II Manchester Talk May 31, 2012
The study of how we know (epistemology) has been a fashionable area of scholarship for centuries, but the fact that it has attracted so much attention is a sign not of progress, but rather an indicator of regressive decline. It is evidence of a desperate striving to discover what has caused the elision of our humanity, a deficit that has enlarged to the point that contemporary scholars no longer have the tools essential to interpret many ancient, late antique, medieval and some modern texts that are key to their research. The post-Cartesian mindset that allows for only one, merely linear epistemology is an existential anachronism, especially when applied to texts that are based on two epistemologies—one of them global or holographic—that are interdependent. The grip of the Cartesian vis [c]e is so strong that many of those who write, who depend and draw on the holographic part of the mind that is out of their sight and out of their control—though not out of their influence—cannot seem to make the connection that they are drawing on a greater, if differently rational, thinking mind. The concern for the Other needs to begin with one's one mind!
Even those thinkers who for centuries have sensed that there is something wrong with the Cartesian project seem unable to grant that the holographic part of the mind that is not directly accessible is in fact thinking and rational, in fact, far more rational than the self-conscious mind. This reluctance persists due in part to the lingering influence of Dr Freud and his nemesis, positivism; and even in the face of Gödel's theorems that prove that formal systems are both incomplete and self-subverting. Iain McGilchrist likens the present confusion to a flock of penguins crowding at the edge of an ice cliff, waiting to see who will be the first to jump into the sea.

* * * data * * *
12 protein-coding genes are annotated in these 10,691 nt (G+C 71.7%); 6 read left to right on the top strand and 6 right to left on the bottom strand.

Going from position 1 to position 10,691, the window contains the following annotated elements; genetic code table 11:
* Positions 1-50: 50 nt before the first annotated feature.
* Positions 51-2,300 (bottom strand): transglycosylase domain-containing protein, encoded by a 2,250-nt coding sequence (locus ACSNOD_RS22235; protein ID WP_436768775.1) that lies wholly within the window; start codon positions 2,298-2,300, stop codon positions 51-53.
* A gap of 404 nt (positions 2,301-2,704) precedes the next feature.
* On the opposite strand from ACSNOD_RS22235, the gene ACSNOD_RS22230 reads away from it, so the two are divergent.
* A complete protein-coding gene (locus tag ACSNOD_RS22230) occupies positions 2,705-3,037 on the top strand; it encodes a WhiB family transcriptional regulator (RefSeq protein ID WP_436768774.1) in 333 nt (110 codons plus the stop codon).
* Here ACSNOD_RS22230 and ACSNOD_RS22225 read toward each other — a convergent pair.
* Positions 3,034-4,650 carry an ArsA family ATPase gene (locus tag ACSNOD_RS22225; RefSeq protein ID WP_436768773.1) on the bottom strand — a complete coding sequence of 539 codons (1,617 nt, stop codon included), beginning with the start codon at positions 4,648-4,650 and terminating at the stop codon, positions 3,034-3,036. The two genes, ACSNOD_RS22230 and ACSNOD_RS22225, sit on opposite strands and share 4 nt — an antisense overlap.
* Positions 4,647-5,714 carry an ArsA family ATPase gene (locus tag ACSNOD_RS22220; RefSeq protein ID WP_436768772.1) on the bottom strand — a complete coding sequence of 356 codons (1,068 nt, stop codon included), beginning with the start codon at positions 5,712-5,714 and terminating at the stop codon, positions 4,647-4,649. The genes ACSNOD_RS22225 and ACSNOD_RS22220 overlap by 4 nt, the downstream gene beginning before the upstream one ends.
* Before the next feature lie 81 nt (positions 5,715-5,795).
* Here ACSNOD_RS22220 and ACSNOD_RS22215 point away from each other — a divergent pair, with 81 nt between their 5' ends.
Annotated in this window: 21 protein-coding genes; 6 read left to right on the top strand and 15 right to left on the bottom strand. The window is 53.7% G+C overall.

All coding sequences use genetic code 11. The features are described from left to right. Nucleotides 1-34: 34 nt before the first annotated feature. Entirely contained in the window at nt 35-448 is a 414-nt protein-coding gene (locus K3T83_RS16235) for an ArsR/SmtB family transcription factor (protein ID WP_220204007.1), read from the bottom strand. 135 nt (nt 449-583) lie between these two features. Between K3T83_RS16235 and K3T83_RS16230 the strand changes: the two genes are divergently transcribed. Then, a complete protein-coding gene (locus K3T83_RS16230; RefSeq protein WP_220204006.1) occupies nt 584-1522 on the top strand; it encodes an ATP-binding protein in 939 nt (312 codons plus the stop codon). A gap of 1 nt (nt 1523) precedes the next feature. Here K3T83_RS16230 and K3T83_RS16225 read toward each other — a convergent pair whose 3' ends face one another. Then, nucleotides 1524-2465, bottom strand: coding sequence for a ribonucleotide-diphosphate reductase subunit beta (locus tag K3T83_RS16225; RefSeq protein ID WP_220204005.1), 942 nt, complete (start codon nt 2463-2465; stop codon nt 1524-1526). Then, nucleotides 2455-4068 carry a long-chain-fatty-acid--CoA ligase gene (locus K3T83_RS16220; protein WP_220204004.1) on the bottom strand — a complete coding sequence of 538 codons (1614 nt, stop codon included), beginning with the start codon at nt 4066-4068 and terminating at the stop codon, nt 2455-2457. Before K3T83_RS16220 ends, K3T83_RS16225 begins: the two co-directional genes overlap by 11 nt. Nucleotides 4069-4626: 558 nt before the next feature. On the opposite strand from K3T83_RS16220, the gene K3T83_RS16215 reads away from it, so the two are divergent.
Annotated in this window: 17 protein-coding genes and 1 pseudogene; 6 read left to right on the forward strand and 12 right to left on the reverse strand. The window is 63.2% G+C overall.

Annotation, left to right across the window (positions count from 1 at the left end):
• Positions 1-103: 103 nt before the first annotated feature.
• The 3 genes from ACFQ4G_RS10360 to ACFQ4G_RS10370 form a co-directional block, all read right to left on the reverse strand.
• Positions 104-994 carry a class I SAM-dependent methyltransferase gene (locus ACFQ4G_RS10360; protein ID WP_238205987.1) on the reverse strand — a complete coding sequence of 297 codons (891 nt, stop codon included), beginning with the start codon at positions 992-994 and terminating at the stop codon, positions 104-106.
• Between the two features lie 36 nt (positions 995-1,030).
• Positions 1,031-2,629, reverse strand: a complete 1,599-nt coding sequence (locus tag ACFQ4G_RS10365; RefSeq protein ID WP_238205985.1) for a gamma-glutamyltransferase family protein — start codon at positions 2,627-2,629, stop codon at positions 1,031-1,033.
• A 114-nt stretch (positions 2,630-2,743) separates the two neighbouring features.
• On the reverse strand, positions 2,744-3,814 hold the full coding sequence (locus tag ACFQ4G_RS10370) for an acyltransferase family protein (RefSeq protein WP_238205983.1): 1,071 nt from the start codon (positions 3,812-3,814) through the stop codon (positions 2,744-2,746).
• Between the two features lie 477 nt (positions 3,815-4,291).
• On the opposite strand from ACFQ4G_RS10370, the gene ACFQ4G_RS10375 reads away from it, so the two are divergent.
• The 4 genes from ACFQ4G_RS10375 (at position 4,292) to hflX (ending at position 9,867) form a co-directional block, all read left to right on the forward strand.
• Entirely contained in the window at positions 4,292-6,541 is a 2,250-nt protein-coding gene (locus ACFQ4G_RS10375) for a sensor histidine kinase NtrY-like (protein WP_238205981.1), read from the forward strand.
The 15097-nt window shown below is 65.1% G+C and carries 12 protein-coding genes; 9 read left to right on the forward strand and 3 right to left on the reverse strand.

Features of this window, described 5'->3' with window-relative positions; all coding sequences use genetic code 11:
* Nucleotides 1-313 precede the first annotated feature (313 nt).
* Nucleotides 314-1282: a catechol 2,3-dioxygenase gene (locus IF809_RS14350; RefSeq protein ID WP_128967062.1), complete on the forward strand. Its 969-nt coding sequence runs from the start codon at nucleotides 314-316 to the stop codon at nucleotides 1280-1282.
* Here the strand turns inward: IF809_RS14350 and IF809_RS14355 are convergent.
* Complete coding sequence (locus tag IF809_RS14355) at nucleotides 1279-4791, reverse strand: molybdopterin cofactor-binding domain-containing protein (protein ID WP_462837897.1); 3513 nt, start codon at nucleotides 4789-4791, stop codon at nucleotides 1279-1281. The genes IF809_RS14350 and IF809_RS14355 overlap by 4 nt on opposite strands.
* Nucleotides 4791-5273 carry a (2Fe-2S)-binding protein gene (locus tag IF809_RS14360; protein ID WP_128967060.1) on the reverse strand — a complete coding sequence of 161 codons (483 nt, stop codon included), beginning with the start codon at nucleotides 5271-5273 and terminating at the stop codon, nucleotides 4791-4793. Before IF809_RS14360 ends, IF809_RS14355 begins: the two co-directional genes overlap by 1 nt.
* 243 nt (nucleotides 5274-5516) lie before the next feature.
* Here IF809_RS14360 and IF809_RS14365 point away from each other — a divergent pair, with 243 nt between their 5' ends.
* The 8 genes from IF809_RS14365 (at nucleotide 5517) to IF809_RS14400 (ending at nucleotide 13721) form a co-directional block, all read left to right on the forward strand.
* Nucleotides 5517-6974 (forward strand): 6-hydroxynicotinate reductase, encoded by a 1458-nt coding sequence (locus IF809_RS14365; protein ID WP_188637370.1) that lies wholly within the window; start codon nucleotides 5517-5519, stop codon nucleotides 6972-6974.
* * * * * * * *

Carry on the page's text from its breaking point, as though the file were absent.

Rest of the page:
The left side of the diagram indicates the small capacity, linear, hierarchical, two-dimensional, self-conscious mind that interprets, categorizes and speaks. David Brooks in The Social Animal suggests that it can hold in play perhaps 40 items at any one time and it deludes itself that it has everything under control. This is the self-conscious mind, as in, 'Don't be so self-conscious; be yourself.' Its world is artificial; everything it thinks is reified and bent to its own purposes. It re-presents; its re-presentations are dead. It gives the illusion of objectivity.
By contrast, the right side of the diagram indicates what I shall call the deep mind, which is holographic, and has an almost unfathomable capacity. It is objective in fact. It can hold up to 11 million items in play at any one time. This part of the mind sees directly; the world manifests to this part of the mind. It processes the more polyvalent aspects of language, such as metaphor, and is the source of insight, but, crucially, it does not speak. This part of the mind isn't directly accessible but it can be influenced through intention, such as setting your interior alarm clock in order to wake up at a certain time in the morning. But it does far more: it is the place where connections are made, where our most complex thinking is done. Its perceptions are alive. We can open to this hidden treasure by what is often called unknowing, a kenotic relinquishing of the self-conscious mind's ideas, concepts, expectations and speech, along with the two-dimensional analytic faculty that generates them.